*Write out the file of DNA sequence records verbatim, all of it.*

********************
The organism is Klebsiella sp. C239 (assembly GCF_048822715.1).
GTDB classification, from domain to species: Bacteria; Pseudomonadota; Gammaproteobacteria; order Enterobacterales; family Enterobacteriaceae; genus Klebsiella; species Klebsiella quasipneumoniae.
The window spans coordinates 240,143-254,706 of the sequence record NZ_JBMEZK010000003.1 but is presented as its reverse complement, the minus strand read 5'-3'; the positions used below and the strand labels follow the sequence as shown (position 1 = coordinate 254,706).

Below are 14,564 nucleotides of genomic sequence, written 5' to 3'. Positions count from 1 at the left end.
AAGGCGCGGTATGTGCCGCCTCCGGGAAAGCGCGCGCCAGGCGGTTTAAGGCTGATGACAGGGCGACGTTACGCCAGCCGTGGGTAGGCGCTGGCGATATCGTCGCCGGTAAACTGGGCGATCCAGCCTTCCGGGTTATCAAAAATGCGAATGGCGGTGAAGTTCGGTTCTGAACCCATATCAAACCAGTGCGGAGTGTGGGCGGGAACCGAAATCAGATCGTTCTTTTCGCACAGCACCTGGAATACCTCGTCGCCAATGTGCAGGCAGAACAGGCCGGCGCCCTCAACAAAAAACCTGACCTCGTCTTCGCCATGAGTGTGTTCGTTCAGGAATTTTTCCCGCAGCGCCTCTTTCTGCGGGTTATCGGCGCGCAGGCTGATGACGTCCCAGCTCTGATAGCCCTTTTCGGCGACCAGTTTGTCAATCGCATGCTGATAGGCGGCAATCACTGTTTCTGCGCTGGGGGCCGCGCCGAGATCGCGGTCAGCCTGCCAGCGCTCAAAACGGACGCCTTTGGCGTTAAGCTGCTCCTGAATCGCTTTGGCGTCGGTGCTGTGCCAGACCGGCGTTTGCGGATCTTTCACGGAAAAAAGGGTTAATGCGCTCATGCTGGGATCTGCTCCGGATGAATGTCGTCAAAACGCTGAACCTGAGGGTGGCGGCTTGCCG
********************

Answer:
The organism is Klebsiella sp. C239 (assembly GCF_048822715.1).
GTDB classification, from domain to species: Bacteria; Pseudomonadota; Gammaproteobacteria; order Enterobacterales; family Enterobacteriaceae; genus Klebsiella; species Klebsiella quasipneumoniae.
The window spans coordinates 240,143-254,706 of the sequence record NZ_JBMEZK010000003.1 but is presented as its reverse complement, the minus strand read 5'-3'; the positions used below and the strand labels follow the sequence as shown (position 1 = coordinate 254,706).

Below are 14,564 nucleotides of genomic sequence, written 5' to 3'. Positions count from 1 at the left end.
AAGGCGCGGTATGTGCCGCCTCCGGGAAAGCGCGCGCCAGGCGGTTTAAGGCTGATGACAGGGCGACGTTACGCCAGCCGTGGGTAGGCGCTGGCGATATCGTCGCCGGTAAACTGGGCGATCCAGCCTTCCGGGTTATCAAAAATGCGAATGGCGGTGAAGTTCGGTTCTGAACCCATATCAAACCAGTGCGGAGTGTGGGCGGGAACCGAAATCAGATCGTTCTTTTCGCACAGCACCTGGAATACCTCGTCGCCAATGTGCAGGCAGAACAGGCCGGCGCCCTCAACAAAAAACCTGACCTCGTCTTCGCCATGAGTGTGTTCGTTCAGGAATTTTTCCCGCAGCGCCTCTTTCTGCGGGTTATCGGCGCGCAGGCTGATGACGTCCCAGCTCTGATAGCCCTTTTCGGCGACCAGTTTGTCAATCGCATGCTGATAGGCGGCAATCACTGTTTCTGCGCTGGGGGCCGCGCCGAGATCGCGGTCAGCCTGCCAGCGCTCAAAACGGACGCCTTTGGCGTTAAGCTGCTCCTGAATCGCTTTGGCGTCGGTGCTGTGCCAGACCGGCGTTTGCGGATCTTTCACGGAAAAAAGGGTTAATGCGCTCATGCTGGGATCTGCTCCGGATGAATGTCGTCAAAACGCTGAACCTGAGGGTGGCGGCTTGCCG